I think it a misnomer that piccolo trumpet can play higher on the musical scale. I say this because the horn does not produce notes - the musician produces notes. In my experience a trumpet player must develop strength to reach high C the same for regular trumpet and piccolo trumpet. Since piccolo trumpet has a smaller air volume inside, less air is needed to support the high C in a piccolo trumpet. But make no mistake, the musician must still be able to produce that note.

    Each horn has it's own range of notes and all 3 horns overlap in the middle ranges. The fact that regular Bb trumpet, C trumpet and Bb piccolo trumpet produces different sounds, is one reason all are usually present in orchestra etc... to make use of the different sounds.
     
    Last edited: Aug 10, 2009
    RAK likes this.
  6. RAK

    RAK Piano User

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    Jul 23, 2009
    Kettle Falls, Washington
    What C trumpet would you recommend buying?
     
  7. RAK

    RAK Piano User

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    Jul 23, 2009
    Kettle Falls, Washington
    Ok i get it. I am thinking of purchasing a C and a piccolo. I looked at schilke on ebay but there expensive. guess ill have to buy from a different brand.
     
  8. skip77

    skip77 New Friend

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    Mar 25, 2007
    RAK, I'm not the best person to ask that since I have not been playing the smaller horns for many years. I will only advise to not be tempted by any "new" C trumpet that is inexpensive. Most of them are not even musical instruments, at all. Stick with the long-time, reputable makers. A vintage C trumpet would serve you well if it is made by Olds or Bach, Selmer and many other well known makers. For new horns, Yamaha, Bach and many other makers are excellent. Sorry I cannot be more specific.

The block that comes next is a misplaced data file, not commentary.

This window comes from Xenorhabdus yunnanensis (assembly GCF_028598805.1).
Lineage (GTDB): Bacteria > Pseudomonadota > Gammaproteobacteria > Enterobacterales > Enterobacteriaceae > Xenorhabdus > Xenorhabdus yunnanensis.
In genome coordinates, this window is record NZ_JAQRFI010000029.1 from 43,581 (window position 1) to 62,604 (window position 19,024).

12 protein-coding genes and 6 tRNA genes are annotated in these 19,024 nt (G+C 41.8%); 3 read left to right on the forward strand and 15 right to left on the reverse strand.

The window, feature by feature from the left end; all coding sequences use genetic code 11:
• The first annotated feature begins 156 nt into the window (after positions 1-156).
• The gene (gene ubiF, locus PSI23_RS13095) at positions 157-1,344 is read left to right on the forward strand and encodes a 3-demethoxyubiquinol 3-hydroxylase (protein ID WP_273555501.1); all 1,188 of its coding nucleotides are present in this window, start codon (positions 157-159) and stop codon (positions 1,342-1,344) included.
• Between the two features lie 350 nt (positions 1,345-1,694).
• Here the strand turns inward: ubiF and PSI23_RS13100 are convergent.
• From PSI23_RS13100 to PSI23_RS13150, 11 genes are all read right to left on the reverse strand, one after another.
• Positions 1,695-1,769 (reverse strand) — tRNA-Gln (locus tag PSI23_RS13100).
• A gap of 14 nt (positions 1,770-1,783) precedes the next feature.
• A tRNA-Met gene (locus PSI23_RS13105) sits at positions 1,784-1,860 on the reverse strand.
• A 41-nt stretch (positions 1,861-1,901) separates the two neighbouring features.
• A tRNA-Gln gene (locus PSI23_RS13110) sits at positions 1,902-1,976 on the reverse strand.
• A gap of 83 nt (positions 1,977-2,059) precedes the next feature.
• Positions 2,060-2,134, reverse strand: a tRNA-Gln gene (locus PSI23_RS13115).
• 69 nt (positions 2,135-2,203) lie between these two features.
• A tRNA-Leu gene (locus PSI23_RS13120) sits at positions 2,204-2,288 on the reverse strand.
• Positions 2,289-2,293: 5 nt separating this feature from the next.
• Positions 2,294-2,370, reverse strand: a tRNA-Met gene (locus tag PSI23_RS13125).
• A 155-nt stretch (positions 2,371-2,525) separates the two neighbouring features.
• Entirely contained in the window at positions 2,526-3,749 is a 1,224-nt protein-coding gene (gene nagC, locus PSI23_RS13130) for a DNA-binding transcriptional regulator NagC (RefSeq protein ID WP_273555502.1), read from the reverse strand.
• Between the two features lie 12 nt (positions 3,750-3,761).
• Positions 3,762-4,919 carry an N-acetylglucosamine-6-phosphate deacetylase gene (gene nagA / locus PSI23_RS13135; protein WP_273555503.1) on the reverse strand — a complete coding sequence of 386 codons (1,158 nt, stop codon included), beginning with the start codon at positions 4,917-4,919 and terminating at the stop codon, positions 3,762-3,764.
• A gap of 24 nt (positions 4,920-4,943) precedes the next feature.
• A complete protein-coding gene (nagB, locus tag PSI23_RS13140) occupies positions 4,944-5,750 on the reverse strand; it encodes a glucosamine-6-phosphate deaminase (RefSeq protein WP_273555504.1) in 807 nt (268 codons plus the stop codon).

9. veery715

    veery715 Utimate User

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    RAK,

    Use the search feature to read up on other keyed trumpets on this and other forums. There is much to learn about them and it is a very good idea to educate yourself thoroughly before you decide to buy any. While you are learning about them spend your energy continuing to develop your abilities on the Bb horn. Very little of what you learn on a BB will not be usable on the C or piccolo.

    And while you are studying you can save your $$ so that when you are ready to buy you will not be limited budget-wise and can purchase horns which will make you happy. Don't be in a hurry.

    veery
     
  10. RAK

    RAK Piano User

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    Jul 23, 2009
    Kettle Falls, Washington
    Thanks for your help skip. You actually gave me a lot of help. I think Olds will be a good horn. I was also thinking of maybe a Getzen. I play a standard b flat Selman trumpet and a Holton 1962 cornet. How come on holton horns it says Elkhorn Wisconsin and on some getzens thay have that too? Were they working togehter at some point or they just started in Elkhorn?